Don’t limit yourself to your own industry. Ask your exhibit company to take you to a show another client of theirs is exhibiting at in a different industry altogether. Look around for new ideas. Check out signage. Take notes and pictures. Ask questions. Develop useful intel.

And one more thing: don’t limit yourself to business, either. Attend plays and other theater shows and check out the sets and lighting for these productions. Often, you can discover a unique idea that can be applied to designing a new trade show exhibit to add a bit more theatricality or eye-catching flair.

3. Remember, Paper Is Cheap:
It’s hard to make changes to your design once construction has begun. So make your own sketches and floor diagrams to work out where everything needs to go. Take your top five trade show display ideas to your exhibit company to discuss them further. Ask them to create more detailed renderings of the best of these concepts.

Get buy-in from management with these renderings, so that any feedback that results in changes can be addressed before you move on to the more expensive phases of designing a new trade show exhibit, like 3D renderings or models.

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You’ll probably need those, too, to consider traffic flow, sightlines and dimensional restraints. But the more feedback you get earlier in the process, the fewer changes you’ll have to make to the 3D designs or, heaven forbid, the finished trade show exhibit.

4. Spend Plenty Of Time On Designing Your Graphics:
Your graphics can’t be an afterthought, either. They need to fit with your booth as a total package, not as something tacked on after the display has been designed.

Your exhibit graphics should harmonize with your marketing materials and product packaging. This helps create a consistent branding image.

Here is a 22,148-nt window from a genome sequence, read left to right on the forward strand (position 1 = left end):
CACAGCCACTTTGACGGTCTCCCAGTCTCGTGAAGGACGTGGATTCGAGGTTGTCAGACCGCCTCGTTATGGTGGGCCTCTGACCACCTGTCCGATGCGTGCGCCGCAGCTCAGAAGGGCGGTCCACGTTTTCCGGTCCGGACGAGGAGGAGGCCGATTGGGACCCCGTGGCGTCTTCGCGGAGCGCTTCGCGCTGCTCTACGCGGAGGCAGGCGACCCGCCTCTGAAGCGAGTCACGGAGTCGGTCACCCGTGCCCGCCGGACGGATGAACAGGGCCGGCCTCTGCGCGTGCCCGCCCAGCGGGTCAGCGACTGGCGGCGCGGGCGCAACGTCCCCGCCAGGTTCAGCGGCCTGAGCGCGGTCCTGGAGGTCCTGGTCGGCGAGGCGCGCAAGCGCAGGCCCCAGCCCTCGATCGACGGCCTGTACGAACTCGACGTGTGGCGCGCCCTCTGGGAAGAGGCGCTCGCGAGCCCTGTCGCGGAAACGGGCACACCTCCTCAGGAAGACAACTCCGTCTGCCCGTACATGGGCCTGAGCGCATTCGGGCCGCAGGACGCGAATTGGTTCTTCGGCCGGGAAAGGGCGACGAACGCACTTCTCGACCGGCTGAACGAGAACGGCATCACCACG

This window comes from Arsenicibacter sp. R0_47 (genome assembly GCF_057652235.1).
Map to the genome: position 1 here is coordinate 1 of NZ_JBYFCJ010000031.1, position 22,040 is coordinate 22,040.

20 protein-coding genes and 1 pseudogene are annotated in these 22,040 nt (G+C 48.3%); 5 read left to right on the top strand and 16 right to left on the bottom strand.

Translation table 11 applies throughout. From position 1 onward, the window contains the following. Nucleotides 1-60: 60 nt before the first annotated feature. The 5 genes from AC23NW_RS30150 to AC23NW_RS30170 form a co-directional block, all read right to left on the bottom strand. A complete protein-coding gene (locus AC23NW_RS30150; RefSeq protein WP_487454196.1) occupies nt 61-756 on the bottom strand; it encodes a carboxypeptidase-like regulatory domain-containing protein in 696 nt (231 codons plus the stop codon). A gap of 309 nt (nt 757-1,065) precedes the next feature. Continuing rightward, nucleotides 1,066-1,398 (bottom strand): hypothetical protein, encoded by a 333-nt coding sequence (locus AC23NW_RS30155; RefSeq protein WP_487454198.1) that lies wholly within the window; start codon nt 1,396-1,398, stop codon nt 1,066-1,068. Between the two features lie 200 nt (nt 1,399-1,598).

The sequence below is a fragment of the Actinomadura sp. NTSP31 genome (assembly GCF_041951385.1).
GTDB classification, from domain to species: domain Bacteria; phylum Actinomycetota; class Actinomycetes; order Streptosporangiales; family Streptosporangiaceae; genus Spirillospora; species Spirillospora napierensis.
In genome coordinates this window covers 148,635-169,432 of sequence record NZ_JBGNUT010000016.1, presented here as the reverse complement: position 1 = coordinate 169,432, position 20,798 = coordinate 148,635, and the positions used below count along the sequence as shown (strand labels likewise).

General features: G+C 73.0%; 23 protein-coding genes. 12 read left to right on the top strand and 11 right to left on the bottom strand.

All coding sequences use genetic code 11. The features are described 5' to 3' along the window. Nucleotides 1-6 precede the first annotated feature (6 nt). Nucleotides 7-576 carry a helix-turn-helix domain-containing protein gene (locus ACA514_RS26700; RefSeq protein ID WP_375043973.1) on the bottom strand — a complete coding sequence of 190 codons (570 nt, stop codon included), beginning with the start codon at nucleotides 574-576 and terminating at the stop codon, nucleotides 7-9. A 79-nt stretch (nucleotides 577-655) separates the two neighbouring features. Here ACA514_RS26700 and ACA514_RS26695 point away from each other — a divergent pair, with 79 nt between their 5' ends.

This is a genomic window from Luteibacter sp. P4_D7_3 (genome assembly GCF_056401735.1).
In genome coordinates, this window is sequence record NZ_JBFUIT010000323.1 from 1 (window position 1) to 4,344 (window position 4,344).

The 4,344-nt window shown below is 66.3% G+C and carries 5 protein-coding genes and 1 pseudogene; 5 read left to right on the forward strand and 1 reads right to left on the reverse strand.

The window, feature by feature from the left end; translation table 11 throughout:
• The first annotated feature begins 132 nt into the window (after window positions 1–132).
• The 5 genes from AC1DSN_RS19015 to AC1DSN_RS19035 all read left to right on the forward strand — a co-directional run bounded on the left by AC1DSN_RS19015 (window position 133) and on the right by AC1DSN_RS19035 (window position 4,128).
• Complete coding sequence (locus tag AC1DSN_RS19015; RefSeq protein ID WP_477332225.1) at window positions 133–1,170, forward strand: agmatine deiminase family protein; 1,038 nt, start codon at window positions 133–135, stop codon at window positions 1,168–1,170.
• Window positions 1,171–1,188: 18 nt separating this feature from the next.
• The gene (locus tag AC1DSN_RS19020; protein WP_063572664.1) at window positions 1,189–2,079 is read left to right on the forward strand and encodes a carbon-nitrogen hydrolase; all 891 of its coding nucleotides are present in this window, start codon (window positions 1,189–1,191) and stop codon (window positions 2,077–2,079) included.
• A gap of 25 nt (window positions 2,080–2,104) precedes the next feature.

If your booth is small, focus on one strong point in your graphics. Don’t try to say (or show) too much. It’ll only muddle the communication. Place text toward the top of your signage, so that people in front don’t block others’ view of it. Make sure text is large enough to be visible from twenty feet away. Don’t use a texture or a busy photo behind your text. It makes your message too difficult to read.

Your company name or logo doesn’t always have to be the biggest or most important element of your graphics. Sometimes, a killer positioning statement can create more interest and bring in more people. Telling people what you are is often more important (at least at first) than telling them who you are.

Remember, the best graphics don’t just attract people. They also disqualify those who aren’t your target market, so you’re not dealing with a booth full of non-prospects.


While there’s a lot you can do to help your company with designing a new trade show exhibit, you don’t need to do it all alone. Work with an exhibit company like American Image Displays that will help you determine the logistics of your display, provide 3D renderings of the design, and give you a wide range of choices in the look and feel of the exhibit you want. If you’re looking for a partner like this, give us a call at (888) 977-8076 or email [email protected]